The Executive Secretary, Tertiary Education Fund, TETFund has bemoaned the growing inadequacy of fund for tertiary institutions in Nigeria.
Elizabeth Evoh-Gardner, a Professor representing the executive secretary, stated this on Tuesday, which was day two of TELL’s tertiary education forum held in Abuja.
Evoh-Gardner blamed the development on the establishment of additional public and private schools in the country.
The TETFund boss added that it has become obvious government alone can’t fund education, so tertiary institutions need to evolve strategies to generate funds through partnerships.
TETFund, Evoh-Gardner said, can only intervene to fill the gap and stabilize the higher educational institutions. “Possible sources of alternative and sustainable funding in the 21st century include research and consultancy services, alumni associations, endowment funds and donations.”
Olufemi Bamiro, a professor and pro-chancellor, Tai Solarin University of Education, Ogun State, who is one of the guest speakers at the event, said higher institution leaders must manage resource inflow and outflow so that core academic issues can be prioritized.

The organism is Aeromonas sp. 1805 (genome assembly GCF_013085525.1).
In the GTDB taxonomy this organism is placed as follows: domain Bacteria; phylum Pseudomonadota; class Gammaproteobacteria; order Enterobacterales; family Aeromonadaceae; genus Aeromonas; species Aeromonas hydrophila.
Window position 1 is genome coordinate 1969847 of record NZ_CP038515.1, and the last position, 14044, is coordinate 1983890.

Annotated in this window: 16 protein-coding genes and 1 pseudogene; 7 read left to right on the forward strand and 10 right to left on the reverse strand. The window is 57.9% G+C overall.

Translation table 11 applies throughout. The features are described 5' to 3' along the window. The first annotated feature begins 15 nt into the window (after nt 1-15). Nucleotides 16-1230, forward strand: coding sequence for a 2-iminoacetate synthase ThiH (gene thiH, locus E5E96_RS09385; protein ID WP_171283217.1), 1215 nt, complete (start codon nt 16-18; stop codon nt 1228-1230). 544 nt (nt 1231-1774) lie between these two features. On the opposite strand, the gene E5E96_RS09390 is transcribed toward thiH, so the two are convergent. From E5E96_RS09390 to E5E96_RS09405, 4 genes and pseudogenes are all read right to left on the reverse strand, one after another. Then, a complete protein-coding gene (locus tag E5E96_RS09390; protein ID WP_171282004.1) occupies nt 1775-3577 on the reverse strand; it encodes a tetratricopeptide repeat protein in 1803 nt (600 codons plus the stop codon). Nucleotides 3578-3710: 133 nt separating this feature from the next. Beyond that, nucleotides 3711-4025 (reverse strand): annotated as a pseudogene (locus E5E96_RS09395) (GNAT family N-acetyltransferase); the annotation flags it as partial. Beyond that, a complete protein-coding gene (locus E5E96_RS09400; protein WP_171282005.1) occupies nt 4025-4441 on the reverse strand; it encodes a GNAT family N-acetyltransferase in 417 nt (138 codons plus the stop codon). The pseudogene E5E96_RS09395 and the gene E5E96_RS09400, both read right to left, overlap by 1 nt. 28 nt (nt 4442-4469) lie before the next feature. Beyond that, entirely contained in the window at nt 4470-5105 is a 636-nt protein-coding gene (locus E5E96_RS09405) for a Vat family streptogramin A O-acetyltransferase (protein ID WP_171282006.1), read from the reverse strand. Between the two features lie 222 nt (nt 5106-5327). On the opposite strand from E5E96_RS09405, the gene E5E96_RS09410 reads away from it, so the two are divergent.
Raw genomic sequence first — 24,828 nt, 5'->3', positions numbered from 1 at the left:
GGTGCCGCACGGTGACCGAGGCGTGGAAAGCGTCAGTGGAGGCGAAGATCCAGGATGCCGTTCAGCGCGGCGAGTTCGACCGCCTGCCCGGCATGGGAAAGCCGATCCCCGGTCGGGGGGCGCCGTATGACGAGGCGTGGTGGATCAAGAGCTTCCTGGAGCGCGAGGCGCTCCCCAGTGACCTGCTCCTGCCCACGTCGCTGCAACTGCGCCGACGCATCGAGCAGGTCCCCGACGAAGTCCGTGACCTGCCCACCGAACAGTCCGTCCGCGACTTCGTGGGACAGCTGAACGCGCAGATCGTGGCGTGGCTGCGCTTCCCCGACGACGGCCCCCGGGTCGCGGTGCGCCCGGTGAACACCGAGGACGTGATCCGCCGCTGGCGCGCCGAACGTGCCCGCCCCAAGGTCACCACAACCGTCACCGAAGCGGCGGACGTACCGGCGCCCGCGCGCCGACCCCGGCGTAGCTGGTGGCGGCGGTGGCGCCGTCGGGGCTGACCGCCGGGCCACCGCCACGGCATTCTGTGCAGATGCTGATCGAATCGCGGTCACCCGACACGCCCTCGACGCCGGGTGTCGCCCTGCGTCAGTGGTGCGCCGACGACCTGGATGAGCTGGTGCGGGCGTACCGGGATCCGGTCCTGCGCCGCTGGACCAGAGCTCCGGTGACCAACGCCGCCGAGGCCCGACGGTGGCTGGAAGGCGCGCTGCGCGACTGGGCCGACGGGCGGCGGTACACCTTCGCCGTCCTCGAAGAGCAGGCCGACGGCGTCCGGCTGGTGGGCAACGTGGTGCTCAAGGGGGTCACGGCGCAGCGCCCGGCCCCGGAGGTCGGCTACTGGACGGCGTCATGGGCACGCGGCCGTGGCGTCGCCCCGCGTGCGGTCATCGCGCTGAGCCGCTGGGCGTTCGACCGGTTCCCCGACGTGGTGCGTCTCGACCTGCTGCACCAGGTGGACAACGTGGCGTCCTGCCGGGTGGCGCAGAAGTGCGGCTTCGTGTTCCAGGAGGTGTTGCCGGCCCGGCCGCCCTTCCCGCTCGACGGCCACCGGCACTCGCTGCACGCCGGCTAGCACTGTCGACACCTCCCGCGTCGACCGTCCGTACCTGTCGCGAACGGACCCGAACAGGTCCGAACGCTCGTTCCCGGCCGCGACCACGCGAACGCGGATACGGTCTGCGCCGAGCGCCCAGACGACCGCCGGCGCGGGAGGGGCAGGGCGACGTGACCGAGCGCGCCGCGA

“It is not enough to say we are having short fall, universities should have a system that will manage their resources, a resource planning model. Basically what I am proposing for us to move on, is for us to plan our resources, we have to manage the resources coming in and monitor the resources going out,” he said.
His views were not different from that of Mairiga Usman, a representative of the National Commission for Colleges of Education, who opined that time was ripe for tertiary institutions to reduce their dependence on government and create more fund raising options.
One of the ways of doing that, he said, is that institutions should create value for the programmes they offer so that they can attract private sector investments.
There were two plenary sessions chaired by Rahamon Bello, a professor and vice-chancellor, University of Lagos, and Duro Ajegbemi, Coordinator, Joint Universities Examination Board, respectively.
The forum was attended by members of the academia, public servants and the civil society. Sunny Maji, a lawyer and secretary of Coalition of Professionals for Good Governance and productivity, a nongovernmental organization, told the magazine that if the submissions made at the summit were implemented, it would rescue the Nigerian education system from the current downward slide.
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